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  • Danish Loki

    To contextualise how Loki is thought of in contemporary Danish culture (as opposed to Anglophone and specifically Danish because I don’t want to speak for Swedes and Norwegians), I’ll go through some Lokis from Scandinvian art, then some popular culture Lokis from Denmark. 

    Loki in 19th Century Scandinavian Art

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    Balders død (Baldr’s Death), 1817, C. W. Eckerberg

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    A sneaky evil boy.

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    Ægirs gæstebud (Ægir’s Feast), 1857, Constantin Hansen

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    The most pretty boy!Loki I’ve ever seen outside Marvel. 

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    A few years before (1853), Constantin Hansen drew him like this, though.

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    Loke och Sigyn (Loki and Sigyn), 1863, Mårten Eskil Winge.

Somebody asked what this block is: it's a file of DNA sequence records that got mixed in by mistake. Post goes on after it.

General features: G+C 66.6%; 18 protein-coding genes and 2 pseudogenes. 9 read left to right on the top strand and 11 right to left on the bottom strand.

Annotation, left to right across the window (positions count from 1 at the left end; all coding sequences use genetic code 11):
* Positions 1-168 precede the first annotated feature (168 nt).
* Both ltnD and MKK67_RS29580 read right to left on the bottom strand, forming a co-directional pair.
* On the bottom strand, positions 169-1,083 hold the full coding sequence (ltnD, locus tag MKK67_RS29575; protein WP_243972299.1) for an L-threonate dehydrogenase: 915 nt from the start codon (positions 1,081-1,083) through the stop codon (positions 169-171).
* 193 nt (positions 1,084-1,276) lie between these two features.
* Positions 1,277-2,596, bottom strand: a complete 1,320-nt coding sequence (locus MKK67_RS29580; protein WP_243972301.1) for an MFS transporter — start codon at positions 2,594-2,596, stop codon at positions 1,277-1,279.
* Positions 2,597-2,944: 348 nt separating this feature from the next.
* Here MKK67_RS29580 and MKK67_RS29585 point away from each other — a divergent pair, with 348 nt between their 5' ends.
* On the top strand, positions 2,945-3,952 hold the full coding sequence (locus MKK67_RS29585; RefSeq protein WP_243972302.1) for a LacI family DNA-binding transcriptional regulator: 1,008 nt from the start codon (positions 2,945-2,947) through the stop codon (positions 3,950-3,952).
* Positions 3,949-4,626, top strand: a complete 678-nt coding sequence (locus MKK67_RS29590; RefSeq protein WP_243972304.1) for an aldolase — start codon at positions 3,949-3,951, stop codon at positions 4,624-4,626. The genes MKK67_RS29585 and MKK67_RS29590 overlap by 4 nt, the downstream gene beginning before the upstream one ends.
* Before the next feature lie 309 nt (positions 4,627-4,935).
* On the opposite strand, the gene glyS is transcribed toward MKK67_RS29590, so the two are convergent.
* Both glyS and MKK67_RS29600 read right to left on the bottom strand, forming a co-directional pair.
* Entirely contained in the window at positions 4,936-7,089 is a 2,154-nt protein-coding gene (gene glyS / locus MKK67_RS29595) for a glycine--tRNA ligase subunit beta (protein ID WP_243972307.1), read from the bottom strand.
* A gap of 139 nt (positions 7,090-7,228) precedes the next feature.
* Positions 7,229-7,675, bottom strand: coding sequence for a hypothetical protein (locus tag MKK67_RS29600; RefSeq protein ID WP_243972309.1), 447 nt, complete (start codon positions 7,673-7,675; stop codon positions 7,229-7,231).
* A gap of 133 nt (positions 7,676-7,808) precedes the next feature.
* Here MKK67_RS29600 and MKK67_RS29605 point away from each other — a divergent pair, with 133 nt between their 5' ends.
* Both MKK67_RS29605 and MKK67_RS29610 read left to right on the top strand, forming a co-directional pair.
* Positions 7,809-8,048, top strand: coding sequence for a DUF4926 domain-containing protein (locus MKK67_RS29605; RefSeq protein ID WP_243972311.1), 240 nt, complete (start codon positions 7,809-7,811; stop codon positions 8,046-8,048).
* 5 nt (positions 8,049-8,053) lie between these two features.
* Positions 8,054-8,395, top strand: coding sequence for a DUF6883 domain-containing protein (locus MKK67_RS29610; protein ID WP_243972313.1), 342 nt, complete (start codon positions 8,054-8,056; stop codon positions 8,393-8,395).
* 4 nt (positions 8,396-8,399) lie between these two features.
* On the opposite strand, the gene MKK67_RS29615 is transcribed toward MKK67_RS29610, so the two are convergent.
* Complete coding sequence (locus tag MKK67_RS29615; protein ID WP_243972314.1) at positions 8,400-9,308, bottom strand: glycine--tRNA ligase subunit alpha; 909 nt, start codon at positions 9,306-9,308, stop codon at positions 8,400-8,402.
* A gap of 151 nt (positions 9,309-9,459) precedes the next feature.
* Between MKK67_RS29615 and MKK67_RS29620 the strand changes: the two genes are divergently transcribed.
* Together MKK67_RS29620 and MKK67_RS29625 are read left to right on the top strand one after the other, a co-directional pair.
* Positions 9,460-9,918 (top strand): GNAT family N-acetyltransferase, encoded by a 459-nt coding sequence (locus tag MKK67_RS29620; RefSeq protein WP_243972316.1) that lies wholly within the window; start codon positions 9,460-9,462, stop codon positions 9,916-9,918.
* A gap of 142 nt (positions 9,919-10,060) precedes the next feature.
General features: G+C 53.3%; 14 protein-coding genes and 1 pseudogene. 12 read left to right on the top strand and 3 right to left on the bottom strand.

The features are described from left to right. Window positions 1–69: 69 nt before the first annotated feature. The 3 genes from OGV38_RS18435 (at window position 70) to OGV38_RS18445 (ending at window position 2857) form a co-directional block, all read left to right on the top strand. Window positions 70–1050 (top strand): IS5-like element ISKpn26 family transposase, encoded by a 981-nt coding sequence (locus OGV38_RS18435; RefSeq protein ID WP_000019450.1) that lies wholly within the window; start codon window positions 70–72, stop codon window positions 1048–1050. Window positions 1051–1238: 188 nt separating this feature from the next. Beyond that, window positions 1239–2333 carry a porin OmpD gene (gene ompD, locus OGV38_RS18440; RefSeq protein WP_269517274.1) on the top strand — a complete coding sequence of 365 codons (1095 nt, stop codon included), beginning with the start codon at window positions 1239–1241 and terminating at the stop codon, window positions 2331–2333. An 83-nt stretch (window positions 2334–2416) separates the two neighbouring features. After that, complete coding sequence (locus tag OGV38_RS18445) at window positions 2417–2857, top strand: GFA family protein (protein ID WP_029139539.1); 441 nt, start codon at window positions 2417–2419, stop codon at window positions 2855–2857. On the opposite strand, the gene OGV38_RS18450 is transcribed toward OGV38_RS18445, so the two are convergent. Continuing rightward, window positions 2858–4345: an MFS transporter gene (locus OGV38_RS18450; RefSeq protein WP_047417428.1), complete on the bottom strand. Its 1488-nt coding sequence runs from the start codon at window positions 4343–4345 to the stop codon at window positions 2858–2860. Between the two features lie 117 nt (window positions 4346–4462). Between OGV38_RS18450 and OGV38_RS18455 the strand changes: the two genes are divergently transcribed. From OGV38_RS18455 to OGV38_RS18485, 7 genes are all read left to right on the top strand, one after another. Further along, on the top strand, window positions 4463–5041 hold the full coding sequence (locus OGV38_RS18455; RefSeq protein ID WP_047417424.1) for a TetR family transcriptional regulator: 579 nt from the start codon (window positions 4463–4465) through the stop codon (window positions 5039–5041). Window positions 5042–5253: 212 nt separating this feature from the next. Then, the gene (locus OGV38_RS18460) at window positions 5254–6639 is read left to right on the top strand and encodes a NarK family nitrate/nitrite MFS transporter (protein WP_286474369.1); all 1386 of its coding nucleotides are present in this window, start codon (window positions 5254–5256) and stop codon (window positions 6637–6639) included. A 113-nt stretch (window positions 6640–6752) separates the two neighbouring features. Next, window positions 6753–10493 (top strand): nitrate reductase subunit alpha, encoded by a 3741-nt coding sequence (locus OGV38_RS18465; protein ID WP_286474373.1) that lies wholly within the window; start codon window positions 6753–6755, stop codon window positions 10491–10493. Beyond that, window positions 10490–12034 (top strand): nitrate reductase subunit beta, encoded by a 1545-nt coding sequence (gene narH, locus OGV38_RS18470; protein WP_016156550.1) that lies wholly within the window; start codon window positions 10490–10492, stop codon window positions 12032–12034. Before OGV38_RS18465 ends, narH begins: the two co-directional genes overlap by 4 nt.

Buff Loki. Earliest depiction with black hair I’ve come accross. 

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    1895 illustration, Lorenz Frølich.

    Loki looks appropriately annoying here. Least slender Loki I have ever seen. Pretty much how Frølich depicts Loki in all his illustrations. 

    Now, have a couple  Þrymskviða!Lokis where Loki is way more chill about what’s happening than Thor.

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    1893 illustration, Gunnar Vidar Forssell.

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    1895 illustration, Lorenz Frølich.

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    1895 illustration, Lorenz Frølich.


    Loki in Popular Media

    Valhalla, comic, 1978-2009

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    A comic based on the Poetic Edda. Hugely influential on the Danish conceptualisation of all the Gods, particularly visually. Apparently inspired by a newspaper comic called De gamle guder (The Old Gods) from 1941-41 but I haven’t been able to find any pictures of how Loki is depicted in that. Probably at least part of why Loki has mostly been depicted with black hair ever since. Unsure what, if anything, the relationship to Marvel!Loki is.

    More Þrymskviða!Loki

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    “Well, what do you say, boys?”